same time gaining p.                               Wanted    cr
                                     Unsent
                                                              s
                                                              cr -p

      Positive payoff to recipient
                                                   Unwanted
      Negative payoff to recipient
                                                              SW+

                                                 cs+p
                                            cs
                    Recipient Payoff
                                       r

For any particular distribution,
the recipient can remove the
sender incentive to send emails
for which s < cs+p, while at the
same time gaining p.                              Wanted    cr
                                     Unsent
                                                             s
                                                             cr -p
      Positive payoff to recipient
                                                  Unwanted
      Negative payoff to recipient
                                                             SW+

                                                cs+p
                                           cs
                    Recipient Payoff
                                       r

For any particular distribution,
the recipient can remove the
sender incentive to send emails
for which s < cs+p, while at the
same time gaining p.                                       cr
                                                  Wanted
                                     Unsent
                                                            s

                                                            cr -p
      Positive payoff to recipient

      Negative payoff to recipient               Unwanted
                                                            SW+

                                                cs+p
                                           cs
                    Recipient Payoff
                                      r

For any particular distribution,
the recipient can remove the
sender incentive to send emails
for which s < cs+p, while at the
same time gaining p.                                     cr
                                                Wanted
                                     Unsent
                                                          s

      Positive payoff to recipient                        cr -p

      Negative payoff to recipient             Unwanted
                                                          SW+

                                               cs+p
                                          cs
                    Recipient Payoff
                                     r

For any particular distribution,
the recipient can remove the
sender incentive to send emails
for which s < cs+p, while at the
same time gaining p.                                     cr
                                     Unsent     Wanted
                                                          s

      Positive payoff to recipient
                                                          cr -p
      Negative payoff to recipient             Unwanted
                                                          SW+

                                              cs+p
                                         cs
Extended Model and Comparison
• How do RS, SS, and SW compare?
• Multiple Distributions
• Perfect Filter – average cost per receipt goes
  to cs/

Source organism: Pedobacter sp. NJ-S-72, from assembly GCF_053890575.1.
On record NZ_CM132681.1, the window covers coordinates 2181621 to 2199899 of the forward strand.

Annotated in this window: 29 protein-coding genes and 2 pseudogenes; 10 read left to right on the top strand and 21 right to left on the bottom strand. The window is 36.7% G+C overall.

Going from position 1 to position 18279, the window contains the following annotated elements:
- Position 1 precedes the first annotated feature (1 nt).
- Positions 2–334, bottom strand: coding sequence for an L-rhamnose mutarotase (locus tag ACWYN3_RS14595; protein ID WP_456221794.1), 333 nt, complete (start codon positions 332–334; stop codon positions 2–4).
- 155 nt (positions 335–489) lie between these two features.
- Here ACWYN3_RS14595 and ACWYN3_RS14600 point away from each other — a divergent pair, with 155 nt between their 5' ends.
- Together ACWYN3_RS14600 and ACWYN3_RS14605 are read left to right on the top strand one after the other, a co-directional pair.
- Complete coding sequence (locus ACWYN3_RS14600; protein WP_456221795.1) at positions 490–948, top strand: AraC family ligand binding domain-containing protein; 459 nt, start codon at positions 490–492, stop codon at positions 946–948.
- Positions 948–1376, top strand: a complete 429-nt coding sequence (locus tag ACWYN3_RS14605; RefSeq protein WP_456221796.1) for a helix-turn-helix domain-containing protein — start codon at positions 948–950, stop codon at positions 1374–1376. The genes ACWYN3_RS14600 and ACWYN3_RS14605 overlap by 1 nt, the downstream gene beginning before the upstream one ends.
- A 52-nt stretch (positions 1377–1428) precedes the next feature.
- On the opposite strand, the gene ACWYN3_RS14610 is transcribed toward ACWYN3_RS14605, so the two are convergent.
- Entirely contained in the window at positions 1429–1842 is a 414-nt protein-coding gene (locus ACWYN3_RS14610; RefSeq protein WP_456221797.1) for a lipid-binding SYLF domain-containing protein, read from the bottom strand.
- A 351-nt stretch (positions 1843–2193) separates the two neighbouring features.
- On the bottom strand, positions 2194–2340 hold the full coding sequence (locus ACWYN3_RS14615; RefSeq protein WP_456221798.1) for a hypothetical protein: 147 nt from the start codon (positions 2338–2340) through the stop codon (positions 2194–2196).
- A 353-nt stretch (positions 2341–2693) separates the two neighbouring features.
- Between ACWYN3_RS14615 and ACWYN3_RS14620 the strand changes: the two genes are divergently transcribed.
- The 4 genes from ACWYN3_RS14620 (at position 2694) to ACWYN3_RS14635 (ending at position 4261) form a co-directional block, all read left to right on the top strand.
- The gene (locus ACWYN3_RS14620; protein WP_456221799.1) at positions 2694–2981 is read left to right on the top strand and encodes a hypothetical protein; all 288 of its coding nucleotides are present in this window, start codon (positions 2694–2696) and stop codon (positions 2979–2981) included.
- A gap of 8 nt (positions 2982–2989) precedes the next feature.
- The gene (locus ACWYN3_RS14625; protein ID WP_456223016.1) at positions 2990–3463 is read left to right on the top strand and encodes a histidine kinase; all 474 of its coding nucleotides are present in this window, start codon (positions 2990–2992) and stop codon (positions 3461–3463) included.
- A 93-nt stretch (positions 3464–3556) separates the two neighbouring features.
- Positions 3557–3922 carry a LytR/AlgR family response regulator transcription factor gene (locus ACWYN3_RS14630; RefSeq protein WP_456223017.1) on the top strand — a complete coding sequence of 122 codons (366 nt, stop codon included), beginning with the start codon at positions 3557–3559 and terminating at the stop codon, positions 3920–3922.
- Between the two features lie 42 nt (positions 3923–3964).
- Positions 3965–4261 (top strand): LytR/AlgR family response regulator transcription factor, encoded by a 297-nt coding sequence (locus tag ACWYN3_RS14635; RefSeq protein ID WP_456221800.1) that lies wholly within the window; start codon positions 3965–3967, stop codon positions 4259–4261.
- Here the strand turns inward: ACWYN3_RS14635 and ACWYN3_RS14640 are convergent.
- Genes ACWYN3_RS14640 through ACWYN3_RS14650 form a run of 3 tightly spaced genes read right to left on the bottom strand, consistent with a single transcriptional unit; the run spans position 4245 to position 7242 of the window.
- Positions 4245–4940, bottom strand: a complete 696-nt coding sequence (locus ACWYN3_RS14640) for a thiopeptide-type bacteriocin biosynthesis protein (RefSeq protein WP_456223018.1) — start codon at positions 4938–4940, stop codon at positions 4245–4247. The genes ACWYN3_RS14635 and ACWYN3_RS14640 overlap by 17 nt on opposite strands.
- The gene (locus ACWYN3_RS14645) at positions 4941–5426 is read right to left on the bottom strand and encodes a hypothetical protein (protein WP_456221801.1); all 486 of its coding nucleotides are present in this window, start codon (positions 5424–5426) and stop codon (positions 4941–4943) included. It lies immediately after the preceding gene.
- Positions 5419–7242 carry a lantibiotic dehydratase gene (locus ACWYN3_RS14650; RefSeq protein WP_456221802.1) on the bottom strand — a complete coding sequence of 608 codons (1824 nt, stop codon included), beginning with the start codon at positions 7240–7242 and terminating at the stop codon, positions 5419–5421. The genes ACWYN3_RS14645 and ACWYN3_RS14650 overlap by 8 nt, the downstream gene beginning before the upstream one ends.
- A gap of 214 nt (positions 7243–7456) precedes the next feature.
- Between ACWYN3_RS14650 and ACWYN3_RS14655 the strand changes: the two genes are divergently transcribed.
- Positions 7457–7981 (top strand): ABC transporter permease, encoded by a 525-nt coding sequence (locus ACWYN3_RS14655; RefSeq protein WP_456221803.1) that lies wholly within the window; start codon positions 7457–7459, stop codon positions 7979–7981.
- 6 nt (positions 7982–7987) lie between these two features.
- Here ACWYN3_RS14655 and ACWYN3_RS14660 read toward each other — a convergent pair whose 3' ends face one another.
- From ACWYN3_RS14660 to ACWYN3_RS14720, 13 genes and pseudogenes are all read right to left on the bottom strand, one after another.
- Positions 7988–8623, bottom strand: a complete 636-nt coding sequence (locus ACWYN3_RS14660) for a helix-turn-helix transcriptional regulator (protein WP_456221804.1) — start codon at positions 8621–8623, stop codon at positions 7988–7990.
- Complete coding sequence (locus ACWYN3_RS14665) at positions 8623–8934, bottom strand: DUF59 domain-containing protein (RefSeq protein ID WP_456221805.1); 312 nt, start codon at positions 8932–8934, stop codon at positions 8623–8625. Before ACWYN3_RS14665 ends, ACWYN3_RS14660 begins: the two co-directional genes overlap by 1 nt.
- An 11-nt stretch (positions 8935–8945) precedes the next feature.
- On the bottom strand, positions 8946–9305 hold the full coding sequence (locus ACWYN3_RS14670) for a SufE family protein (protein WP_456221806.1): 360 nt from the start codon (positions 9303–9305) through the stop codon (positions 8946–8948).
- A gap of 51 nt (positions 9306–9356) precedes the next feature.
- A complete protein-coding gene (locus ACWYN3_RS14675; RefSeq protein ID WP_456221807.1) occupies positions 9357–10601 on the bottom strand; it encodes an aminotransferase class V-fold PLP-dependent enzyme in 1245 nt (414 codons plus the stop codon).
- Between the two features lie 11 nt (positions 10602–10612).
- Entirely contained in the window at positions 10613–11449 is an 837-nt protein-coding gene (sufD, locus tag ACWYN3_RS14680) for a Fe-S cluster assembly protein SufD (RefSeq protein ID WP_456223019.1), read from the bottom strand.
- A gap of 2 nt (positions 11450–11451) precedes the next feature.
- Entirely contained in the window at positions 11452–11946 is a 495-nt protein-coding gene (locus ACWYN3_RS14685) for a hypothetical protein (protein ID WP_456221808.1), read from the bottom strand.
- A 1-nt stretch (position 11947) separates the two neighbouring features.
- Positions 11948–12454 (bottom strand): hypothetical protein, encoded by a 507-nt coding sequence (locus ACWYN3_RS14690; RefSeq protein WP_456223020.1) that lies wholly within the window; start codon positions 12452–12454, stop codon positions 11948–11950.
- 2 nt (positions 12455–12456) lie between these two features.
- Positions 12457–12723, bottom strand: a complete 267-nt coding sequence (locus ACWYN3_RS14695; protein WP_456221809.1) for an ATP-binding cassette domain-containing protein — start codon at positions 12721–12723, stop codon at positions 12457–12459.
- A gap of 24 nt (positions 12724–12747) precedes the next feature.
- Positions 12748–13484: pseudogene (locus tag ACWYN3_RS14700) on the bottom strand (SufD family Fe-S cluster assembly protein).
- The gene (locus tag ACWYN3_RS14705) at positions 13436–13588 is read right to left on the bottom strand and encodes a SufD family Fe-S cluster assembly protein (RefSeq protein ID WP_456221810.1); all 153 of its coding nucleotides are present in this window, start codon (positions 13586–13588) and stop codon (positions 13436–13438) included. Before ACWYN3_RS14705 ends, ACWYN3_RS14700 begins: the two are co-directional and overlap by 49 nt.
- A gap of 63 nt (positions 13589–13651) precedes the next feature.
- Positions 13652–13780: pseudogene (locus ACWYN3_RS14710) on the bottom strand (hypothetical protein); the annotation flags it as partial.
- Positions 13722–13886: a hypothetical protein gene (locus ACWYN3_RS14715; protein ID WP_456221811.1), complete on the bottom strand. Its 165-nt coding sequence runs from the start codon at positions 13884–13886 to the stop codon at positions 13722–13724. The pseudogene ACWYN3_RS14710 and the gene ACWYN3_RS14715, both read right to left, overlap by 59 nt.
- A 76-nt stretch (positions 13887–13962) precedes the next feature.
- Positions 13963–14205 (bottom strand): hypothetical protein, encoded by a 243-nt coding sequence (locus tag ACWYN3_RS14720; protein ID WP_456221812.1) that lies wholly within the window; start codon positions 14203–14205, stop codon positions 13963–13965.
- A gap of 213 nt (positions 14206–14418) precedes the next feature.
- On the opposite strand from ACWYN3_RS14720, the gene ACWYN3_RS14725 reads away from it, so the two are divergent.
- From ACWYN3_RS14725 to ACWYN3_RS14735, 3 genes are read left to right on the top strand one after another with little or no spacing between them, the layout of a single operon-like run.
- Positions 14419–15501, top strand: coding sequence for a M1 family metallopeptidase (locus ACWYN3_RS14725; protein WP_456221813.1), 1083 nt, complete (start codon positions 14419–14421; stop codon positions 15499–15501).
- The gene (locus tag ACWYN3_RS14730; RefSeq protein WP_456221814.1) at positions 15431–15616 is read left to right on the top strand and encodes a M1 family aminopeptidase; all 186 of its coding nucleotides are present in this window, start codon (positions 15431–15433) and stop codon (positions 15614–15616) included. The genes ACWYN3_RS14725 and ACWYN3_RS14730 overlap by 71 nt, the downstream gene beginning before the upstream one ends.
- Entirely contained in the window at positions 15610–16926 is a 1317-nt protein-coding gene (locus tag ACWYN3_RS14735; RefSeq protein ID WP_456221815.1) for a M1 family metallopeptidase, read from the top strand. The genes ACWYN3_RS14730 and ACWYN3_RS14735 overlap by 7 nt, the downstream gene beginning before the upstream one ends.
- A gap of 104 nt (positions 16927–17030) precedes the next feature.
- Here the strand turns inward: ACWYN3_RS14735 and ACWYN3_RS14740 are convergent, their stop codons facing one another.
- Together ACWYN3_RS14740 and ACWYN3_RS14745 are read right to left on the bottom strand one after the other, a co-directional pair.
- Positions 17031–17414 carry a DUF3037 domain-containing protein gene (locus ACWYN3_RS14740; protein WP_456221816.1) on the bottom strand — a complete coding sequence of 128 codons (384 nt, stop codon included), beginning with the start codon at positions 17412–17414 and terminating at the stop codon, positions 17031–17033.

• ABM - Cost to sender increases by pd .
  Cost now cs+ pd 
   The no intervention baseline

                                      vr v s
Reader Surplus defined:   RS0  k            (r  cr )drds
                                    v r cs




                           RS 0 
                                  vs  cs   vr  v r             
                                                                cr 
Baseline surplus                              
                                  vs  v s   2                   
  The Reader‟s choice of screen
                                       vr vs
Reader Surplus defined:      RSB                (r  cr  p )drds
                                     v r cs  p

                                   1                vr  v r      
Optimal Screen:                
                               
                                      vs  cs   
                                                               cr  
                                                                      
                                  2p                   2          
                                   1                vr  v r      
Optimal Seize Rate Policy:
                               
                              p      vs  cs   
                                                               cr  
                                                                      
                                  2                   2          
                                                                            2
                                                      vr  v r      
                                        vs  cs   
                              1
Reader Surplus:     RSB                                         cr  
                                                                        
                          4vs  v s                    2          
Always:                      RS B  RS 0
                   The Perfect Filter
                                         vr vs
Reader Surplus defined:       RSPF              (r  cr )drds
                                        cr cs /




                                                         cs 
                                       vr  cr   vs  
                                                   